With a young and fast-growing population, a large and expanding military presence and an influx of federal stimulus money, the number of government jobs in Texas has grown at more than double the rate of private-sector employment during Perry’s tenure.
The disparity has grown sharper since the national recession hit. Between December 2007 and last June, private-sector employment in Texas declined by 0.6 percent while public-sector jobs increased by 6.4 percent, according to the federal Bureau of Labor Statistics. Overall, government employees account for about one-sixth of the workforce in Texas.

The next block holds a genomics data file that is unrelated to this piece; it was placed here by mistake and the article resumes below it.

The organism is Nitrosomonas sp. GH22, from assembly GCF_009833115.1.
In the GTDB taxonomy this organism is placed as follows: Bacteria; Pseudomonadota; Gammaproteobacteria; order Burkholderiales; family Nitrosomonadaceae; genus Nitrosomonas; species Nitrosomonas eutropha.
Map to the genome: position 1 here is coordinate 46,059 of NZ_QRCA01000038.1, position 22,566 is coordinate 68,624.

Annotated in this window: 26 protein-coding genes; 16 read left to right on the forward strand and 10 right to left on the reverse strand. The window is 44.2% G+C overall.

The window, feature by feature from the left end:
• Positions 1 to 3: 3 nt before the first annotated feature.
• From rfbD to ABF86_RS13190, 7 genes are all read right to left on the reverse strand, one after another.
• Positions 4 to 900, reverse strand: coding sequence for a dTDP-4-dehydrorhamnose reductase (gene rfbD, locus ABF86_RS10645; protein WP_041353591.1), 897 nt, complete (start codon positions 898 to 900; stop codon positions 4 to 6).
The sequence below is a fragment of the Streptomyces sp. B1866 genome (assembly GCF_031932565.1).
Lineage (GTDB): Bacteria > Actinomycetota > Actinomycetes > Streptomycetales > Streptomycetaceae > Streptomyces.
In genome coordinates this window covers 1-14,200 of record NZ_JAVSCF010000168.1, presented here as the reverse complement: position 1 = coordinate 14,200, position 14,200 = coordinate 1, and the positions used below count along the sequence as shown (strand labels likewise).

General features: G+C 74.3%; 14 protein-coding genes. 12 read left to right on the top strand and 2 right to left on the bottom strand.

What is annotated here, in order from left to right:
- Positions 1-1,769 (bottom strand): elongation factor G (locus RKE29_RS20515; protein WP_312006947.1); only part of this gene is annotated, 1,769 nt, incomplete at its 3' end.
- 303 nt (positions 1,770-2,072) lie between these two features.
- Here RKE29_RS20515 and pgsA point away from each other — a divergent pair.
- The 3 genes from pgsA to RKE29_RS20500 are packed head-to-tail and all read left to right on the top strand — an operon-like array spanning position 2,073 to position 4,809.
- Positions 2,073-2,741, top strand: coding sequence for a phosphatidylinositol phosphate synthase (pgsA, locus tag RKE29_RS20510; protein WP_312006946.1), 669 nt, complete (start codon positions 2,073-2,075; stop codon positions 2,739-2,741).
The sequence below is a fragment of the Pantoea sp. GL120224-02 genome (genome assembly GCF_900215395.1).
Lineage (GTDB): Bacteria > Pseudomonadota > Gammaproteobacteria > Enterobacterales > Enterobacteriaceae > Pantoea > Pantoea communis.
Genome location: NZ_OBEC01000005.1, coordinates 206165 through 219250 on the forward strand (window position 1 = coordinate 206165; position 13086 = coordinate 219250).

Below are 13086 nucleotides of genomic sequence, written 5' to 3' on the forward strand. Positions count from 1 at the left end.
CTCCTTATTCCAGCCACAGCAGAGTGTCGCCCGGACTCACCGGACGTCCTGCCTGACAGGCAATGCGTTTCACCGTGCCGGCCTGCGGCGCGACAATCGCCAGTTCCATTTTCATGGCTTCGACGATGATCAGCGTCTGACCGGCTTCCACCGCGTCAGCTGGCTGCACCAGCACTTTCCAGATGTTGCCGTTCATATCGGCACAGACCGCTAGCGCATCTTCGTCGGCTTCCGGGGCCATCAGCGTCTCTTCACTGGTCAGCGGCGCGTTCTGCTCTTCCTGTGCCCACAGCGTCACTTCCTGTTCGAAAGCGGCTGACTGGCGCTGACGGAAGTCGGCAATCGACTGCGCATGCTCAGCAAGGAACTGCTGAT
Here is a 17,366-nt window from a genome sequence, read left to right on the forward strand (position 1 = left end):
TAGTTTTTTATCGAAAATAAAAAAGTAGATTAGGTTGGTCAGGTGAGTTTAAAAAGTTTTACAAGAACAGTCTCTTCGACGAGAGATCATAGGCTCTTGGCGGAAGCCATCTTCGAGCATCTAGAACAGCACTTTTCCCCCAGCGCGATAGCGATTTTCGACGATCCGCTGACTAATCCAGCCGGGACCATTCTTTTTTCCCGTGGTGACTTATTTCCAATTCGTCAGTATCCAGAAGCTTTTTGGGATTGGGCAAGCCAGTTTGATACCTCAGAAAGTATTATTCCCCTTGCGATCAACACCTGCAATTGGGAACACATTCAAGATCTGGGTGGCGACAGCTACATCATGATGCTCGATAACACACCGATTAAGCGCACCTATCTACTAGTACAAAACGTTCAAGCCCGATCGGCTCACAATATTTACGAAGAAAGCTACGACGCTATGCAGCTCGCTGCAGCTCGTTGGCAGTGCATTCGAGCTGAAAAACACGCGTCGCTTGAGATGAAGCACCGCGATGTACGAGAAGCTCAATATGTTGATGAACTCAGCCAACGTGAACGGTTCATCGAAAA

The significant role of government in Texas’s relative prosperity stands in stark contrast to the “go-it-alone” image cultivated by Perry, who credits a lack of government interference for fostering a business-friendly environment in Texas…
Mark Miner, a Perry spokesman, said the governor’s job-creation record speaks for itself. He also said the state received less per capita — about $1,000 per resident vs. more than $1,400 in New York and $1,200 in California — than most other states from the stimulus plan while still producing more jobs.